A Generic Design Device
At first glance, the Zenfone 5z looks, pretty much like other generic smartphones out there. Its design makes it look boring from a distance, and in a sea of smartphones that looked pretty similar to each other, the Zenfone 5z can hardly stand out. There are still touches here and there which makes it clear that it’s a ASUS-designed device, but for the most part, it looks pretty similar to many other smartphones out there. We also should point out that there’s very little difference between the cheaper Zenfone 5 and the Zenfone 5z as well, so most people can’t really tell what kind of a device you have. But this also translates to a clean, simple, no-nonsense design, and for most people, the design isn’t offensive at all.
While it might not look good, the Zenfone 5z does feel rather good in the hands. For starters, the Zenfone 5z has a metal chassis which gives it a rigid and solid feel, meshed in between by 2 pieces of Gorilla Glass. It’s one of the better feeling devices out there at this price point, and at with a weight of only 155-grams, it doesn’t feel cheap at all.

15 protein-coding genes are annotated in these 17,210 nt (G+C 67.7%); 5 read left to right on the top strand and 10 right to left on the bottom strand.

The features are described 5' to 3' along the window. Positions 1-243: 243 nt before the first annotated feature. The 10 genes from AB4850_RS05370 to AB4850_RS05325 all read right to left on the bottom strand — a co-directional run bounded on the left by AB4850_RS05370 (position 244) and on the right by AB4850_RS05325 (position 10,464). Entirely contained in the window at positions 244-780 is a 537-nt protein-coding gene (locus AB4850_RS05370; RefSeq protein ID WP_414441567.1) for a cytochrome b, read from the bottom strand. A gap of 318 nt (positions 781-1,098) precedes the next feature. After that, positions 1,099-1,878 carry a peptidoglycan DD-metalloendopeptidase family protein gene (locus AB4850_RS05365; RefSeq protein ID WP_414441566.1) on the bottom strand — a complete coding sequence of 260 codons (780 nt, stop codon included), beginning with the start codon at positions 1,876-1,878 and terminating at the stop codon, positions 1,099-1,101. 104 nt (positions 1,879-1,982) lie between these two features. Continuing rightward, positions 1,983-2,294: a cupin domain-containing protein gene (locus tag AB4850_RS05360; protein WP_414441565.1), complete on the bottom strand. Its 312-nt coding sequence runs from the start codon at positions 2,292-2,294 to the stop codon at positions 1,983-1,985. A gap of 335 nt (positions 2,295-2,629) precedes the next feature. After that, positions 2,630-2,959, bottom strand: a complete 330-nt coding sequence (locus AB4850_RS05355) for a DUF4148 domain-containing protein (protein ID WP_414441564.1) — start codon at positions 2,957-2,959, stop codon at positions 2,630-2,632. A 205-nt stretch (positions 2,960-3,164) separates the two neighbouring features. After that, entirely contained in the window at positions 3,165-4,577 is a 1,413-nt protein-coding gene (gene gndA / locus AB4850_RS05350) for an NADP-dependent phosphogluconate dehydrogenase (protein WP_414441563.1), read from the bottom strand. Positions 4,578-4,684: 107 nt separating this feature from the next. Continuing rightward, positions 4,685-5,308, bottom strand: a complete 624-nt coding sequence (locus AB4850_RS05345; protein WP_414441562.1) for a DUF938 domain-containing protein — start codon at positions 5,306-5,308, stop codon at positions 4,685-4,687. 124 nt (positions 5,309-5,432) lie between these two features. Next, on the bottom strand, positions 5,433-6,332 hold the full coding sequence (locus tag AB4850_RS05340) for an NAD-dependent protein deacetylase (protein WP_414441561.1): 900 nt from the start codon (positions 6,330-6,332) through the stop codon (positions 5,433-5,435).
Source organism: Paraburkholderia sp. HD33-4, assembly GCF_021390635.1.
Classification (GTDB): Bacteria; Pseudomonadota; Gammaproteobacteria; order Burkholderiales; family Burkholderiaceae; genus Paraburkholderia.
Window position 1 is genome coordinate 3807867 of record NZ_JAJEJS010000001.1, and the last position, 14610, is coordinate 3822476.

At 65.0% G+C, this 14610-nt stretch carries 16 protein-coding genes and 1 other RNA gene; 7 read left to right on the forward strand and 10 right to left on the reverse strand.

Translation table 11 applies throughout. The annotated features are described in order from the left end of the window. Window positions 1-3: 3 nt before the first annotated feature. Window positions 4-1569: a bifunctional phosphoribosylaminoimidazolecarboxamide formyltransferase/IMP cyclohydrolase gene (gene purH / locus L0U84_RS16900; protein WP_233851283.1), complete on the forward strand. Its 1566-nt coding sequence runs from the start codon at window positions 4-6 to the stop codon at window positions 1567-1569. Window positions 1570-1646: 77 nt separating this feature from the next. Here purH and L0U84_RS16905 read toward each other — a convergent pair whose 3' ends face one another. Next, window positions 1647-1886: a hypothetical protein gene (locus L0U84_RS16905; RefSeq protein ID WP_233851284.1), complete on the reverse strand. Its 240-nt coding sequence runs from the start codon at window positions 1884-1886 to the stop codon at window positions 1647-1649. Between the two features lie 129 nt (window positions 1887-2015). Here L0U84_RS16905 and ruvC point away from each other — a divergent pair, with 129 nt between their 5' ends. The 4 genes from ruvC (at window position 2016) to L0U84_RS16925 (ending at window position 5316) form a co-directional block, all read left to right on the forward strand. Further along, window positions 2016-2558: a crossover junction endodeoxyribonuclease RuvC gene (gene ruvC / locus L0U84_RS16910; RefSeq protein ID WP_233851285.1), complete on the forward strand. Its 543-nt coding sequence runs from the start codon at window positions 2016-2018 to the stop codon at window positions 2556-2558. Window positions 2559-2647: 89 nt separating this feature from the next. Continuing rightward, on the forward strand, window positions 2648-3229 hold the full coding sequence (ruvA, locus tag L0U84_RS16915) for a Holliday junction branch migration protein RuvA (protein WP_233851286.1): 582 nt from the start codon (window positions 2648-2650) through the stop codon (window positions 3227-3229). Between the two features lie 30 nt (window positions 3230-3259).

The front is largely taken up by the 6.2-inch display, and since it’s 2018, ASUS has decided to go with the questionable notch design. The bezels around the display are well-sized – small enough to look good, big enough to avoid accidental inputs while holding the device. The lip at the bottom is slightly on the larger side, and we’d hope to see that got smaller, especially with the on-screen Android controls. The notch on top isn’t the smallest as well, and it contains the earpiece, the front-facing 8-megapixel camera and the usual sensors.